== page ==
Pricewatch: Readers’ queries

This week’s consumer issues relate to toll booths, a reg plate mix-up, and pricing discrepancies with Tesco coffee

You shall not pass: why is it so difficult to use mainstream debit cards at toll barriers? Photograph: Dara Mac Dónaill

You shall not pass: why is it so difficult to use mainstream debit cards at toll barriers? Photograph: Dara Mac Dónaill

Sun, Jul 13, 2014, 12:00

For whom the toll doesn’t accept his debit card

A reader called Mark was travelling from Dublin to Galway recently when he came across what he describes as “a ridiculous and unnecessary barrier to my journey”. And what was this barrier? A toll booth. “I have no problem paying the tolls. I remember a time when it could easily take four hours to travel from east to west, but now I can do it in just over two hours, so I think the toll of €2.90 is a small price to pay for that,” he writes.

So what’s the problem? “When I pulled up to the toll booth, I realised I had no change so I handed the man my Visa debit card. The card is accepted virtually everywhere, but as soon as I handed it in, it was handed back to me – at least not if I wanted to pay by debit. Like a lot of people nowadays, I try to use my credit cards as little as possible, but I had to use it that night because there was no other way of paying.”

He wants to know why the company that runs the toll booths can not “move with the times” and accept Visa debit cards. He also asks what would have happened if he did not have a credit card? He could hardly have been turned back, given that it was a motorway, and nor could he have been left sitting at the toll gate for the rest of his natural life.

These seem reasonable questions to us so we contacted the National Roads Authority. Seán O’Neill told us that each of the toll plazas are operated by different companies and it cannot order them to accept a particular payment method. However, he said that there seemed to have been a system failure as Visa debit cards are usually accepted at the plazas. The process is more cumbersome than the chip-and-pin credit card system and involves a supervisor checking that there are sufficient funds in the driver’s account before lifting the barrier. It is time- consuming and not something to be recommended for either driver or toll-booth operator. Mr O’Neill said talks about the introduction of instantaneous contactless transactions were in train to speed things up.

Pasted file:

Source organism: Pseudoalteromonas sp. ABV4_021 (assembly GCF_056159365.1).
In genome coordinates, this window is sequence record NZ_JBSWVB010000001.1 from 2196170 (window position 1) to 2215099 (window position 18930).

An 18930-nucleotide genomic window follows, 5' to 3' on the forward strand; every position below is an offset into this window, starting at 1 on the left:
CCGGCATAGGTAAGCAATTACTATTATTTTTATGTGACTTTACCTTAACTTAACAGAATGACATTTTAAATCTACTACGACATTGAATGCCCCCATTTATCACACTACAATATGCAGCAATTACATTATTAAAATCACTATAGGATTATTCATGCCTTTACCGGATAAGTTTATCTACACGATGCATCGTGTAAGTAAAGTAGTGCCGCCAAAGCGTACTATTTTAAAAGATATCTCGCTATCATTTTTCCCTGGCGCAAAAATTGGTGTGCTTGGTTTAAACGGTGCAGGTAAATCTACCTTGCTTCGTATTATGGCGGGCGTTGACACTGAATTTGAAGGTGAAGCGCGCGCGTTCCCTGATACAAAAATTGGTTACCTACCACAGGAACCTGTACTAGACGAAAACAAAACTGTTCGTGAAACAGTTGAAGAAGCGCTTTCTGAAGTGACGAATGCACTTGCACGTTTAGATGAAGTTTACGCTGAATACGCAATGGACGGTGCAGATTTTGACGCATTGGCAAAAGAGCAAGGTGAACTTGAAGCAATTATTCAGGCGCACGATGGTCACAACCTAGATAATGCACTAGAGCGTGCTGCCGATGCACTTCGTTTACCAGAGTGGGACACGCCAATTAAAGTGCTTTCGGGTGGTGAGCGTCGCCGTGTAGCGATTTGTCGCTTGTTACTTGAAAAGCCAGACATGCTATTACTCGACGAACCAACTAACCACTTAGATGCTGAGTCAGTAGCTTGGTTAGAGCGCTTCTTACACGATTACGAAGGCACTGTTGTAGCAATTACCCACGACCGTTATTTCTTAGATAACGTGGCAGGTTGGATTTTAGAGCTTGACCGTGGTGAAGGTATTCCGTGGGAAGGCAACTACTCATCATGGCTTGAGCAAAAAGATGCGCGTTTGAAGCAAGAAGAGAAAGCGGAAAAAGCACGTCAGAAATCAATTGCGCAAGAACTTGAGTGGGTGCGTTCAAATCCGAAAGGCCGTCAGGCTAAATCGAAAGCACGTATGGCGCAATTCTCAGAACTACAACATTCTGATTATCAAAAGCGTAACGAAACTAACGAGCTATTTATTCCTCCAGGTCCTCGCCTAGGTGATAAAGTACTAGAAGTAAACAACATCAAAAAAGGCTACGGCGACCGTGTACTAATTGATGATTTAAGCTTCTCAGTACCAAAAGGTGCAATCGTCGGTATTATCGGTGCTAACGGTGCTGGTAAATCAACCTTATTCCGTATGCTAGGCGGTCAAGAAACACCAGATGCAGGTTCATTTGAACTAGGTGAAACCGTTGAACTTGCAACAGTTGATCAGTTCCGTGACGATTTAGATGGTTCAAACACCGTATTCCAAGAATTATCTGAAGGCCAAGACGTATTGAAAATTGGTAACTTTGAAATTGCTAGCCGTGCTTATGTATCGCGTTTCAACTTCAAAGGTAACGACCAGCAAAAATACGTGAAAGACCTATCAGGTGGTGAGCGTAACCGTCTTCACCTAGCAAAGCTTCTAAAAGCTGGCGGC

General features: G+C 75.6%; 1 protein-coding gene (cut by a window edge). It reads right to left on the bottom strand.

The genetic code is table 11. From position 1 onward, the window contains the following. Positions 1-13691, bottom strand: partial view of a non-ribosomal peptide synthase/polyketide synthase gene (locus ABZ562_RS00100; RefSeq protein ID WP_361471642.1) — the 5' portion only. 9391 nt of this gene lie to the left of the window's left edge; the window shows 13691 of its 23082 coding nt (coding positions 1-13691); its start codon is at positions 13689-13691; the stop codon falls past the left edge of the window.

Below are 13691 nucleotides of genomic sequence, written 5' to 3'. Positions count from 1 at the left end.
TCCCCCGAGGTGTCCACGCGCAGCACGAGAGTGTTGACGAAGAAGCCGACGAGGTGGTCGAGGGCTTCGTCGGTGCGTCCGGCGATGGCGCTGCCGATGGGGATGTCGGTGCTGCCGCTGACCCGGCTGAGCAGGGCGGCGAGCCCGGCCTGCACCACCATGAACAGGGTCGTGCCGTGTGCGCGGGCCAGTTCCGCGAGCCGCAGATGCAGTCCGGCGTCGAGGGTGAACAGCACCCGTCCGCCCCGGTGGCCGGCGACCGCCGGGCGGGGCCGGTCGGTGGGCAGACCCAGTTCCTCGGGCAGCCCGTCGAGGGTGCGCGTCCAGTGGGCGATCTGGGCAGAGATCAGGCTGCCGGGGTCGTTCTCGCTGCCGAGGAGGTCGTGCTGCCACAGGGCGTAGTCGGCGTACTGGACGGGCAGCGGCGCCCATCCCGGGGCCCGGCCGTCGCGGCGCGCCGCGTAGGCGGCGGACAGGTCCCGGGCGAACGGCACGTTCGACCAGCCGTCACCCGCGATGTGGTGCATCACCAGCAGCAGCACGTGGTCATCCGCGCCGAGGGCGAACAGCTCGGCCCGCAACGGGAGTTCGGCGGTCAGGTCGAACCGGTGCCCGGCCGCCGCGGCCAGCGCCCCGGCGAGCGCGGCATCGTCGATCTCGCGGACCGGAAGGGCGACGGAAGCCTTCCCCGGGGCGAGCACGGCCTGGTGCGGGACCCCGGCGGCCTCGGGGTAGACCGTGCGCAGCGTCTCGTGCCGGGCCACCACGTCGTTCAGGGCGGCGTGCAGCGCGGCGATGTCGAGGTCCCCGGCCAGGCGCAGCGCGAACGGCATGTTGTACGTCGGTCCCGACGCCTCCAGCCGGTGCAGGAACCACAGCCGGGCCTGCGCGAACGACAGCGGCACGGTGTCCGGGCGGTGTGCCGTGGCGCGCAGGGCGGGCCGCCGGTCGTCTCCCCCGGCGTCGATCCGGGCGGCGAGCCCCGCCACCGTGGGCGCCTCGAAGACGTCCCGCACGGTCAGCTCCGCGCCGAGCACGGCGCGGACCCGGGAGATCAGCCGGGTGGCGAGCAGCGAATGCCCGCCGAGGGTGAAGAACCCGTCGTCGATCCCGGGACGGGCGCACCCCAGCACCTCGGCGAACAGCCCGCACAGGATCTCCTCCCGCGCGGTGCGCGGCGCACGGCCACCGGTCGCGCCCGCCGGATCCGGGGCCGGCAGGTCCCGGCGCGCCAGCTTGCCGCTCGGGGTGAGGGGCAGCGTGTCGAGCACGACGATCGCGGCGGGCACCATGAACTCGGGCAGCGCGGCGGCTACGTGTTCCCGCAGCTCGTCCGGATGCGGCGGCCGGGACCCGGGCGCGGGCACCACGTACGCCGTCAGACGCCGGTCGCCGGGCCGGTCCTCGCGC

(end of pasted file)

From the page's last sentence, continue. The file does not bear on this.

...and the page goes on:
This episode is brought to you by the letter O and the number 0

More tolls: Michael Cregan travelled to Co Down on the Sunday of the June bank-holiday weekend and used the M50 for a stretch. “I paid the necessary toll charge on the internet on the Monday morning and downloaded an eFlow receipt when I returned home on Tuesday,” he writes.

“A couple of days later I received a penalty notice from eFlow. In response I send them a copy of the receipt. They replied that I had entered an incorrect car registration number on my original payment and incredibly they spelt this out as 05D48462 instead of 05D48462. They also told me they had corrected my error.”

So Cregan replied, pointing out that the registrations were, in fact, the same, and that he had not made an error. They sent him this email: “Dear Mr Cregan. Thank you for contacting eFlow customer service. With reference to your web message received on 12/06/2014, we apologise for the delay in responding to your query. We endeavour to respond to all our customers’ queries sent by web message within two working days. Upon viewing your licence plate number we can confirm the licence plate entered was O5D48462 instead of 05D48462. We have transferred the payment to the correct licence plate number.”

So far so baffling, so we contacted the company and a spokeswoman insisted the notice was not sent in error but “the customer paid to registration plate o5D48462, rather than 05D48462, ie they used the letter ‘o’ rather than the number ‘0’ (zero)”. No penalty was charged in the end.


Magic beans: Tesco coffee pricing subverts the norm

In March we ran an item about coffee pricing in Tesco after a reader noticed that two small packets of its own-brand coffee cost less than the same volume when it was sold in a larger packet. Back then, a Tesco spokesman told us the store “recognises that the pricing for the larger packs is not consistent with our pricing guidelines. We apologise for this mistake and have reduced the price of [the larger packet].”

That’s not the end of the story. Last week an eagle-eyed reader came across Tesco French Fresh Ground Coffee selling at €1.99 for 227g. This works out at €0.88 per 100g. The 454g packet of the same coffee costs €4.75, which works out at €1.05 per 100g.

It was the same story with its own-brand Italian Blend ground coffee. A 227g bag costs €1.99, while a bag twice that size costs not less than €4, as you might expect, but €4.75. It was the same story with its Colombian own-brand coffee.

We contacted Tesco and were told it had recently reduced the smaller size 227g bag of Tesco own-brand French Fresh and Italian ground coffee from €2.39 to €1.99. “Due to human error the retail prices for the larger 454g bags were not adjusted accordingly,” a spokeswoman said. “We apologise for this mistake and have reduced the price of our Tesco own-brand French and Italian ground coffee to €3.89. We are happy to offer a refund to any customer who purchased the larger packs at the previous price.”

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